Tips for Traveling With Your Pets
- Keep pet travel essentials in your vehicle. A good must-have list includes a water bowl, bottled water, extra leash and collar with identification tags, poop bags, an old towel, pre-moistened wipes, a basic first-aid kit, necessary medications, a copy of health records, bedding, treats, one or two favorite toys and at least a 3-day supply of food inside resealable plastic bags or containers.
- If you are traveling by yourself, take a break every couple of hours and check if your pets need a bathroom break or water. Leave an hour or two before the morning rush hour.
- Book hotel stays in advance by using pet-friendly websites like BringFido.com and GoPetFriendly.com. Be sure to call the hotel directly, too. You may save a bit by booking direct.
- Do not allow your dog to ride in the front passenger seat or in your lap or allow him to stick his head out the window. An unrestrained 60-pound dog becomes a 2,700-pound projectile in a sudden stop or an accident at 35 miles per hour. Depending on the size of your dog, fit him in a pet safety harness securely clipped into a seatbelt in the middle seats or place him inside well ventilated pet carriers, also fastened in place.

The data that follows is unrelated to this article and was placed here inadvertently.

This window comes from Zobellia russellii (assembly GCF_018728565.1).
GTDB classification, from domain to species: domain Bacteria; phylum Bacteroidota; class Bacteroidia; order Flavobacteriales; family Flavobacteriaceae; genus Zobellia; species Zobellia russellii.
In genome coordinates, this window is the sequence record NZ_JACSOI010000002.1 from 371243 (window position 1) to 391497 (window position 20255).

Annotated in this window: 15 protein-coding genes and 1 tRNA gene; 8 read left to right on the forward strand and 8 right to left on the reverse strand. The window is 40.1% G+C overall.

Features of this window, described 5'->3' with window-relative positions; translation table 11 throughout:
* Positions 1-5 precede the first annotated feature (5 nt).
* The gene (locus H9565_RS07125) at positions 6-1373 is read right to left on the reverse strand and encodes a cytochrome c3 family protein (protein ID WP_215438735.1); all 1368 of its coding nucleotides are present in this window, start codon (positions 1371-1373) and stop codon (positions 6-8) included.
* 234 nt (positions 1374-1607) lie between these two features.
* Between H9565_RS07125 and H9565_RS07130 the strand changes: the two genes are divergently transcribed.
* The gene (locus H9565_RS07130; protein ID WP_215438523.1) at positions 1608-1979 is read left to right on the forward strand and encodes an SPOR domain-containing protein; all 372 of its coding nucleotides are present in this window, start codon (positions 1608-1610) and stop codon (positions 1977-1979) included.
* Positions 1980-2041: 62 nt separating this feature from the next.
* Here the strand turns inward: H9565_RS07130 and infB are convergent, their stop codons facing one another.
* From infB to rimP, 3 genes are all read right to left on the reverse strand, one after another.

- Nothing takes the fun out of a vacation like an unexpected expense or injury. Treating a broken leg can cost $2,000 to $5,000. Pet insurance helps you prepare for the unexpected.
- Try to dine at pet-permitting restaurants and outdoor cafes during off peak times, such as mid-morning or late afternoon. Weekdays are usually quieter than weekends. Be sure to have exercised your dog with a brisk 30-minute walk before dining to help calm him down. Request a table in an out-of-the-way corner. Tether your dog’s six-foot or four-foot leash securely under one of your chair legs to keep him from disturbing other diners.
- Set a good example for the next person traveling with his or her pet. Have your dog be in a sit-stay when you check in at the front desk. Abide by the pet rules and always leave a generous tip for the housekeeping staff – especially if you have a shedding dog. These gestures create a positive impression that will benefit other pet lovers.
- Keep your smart phone and camera fully charged so you can share your tail-wagging adventures with your pet-loving pals on Facebook, your blog and other social media outlets. Check for dog friendly places for your next road trip!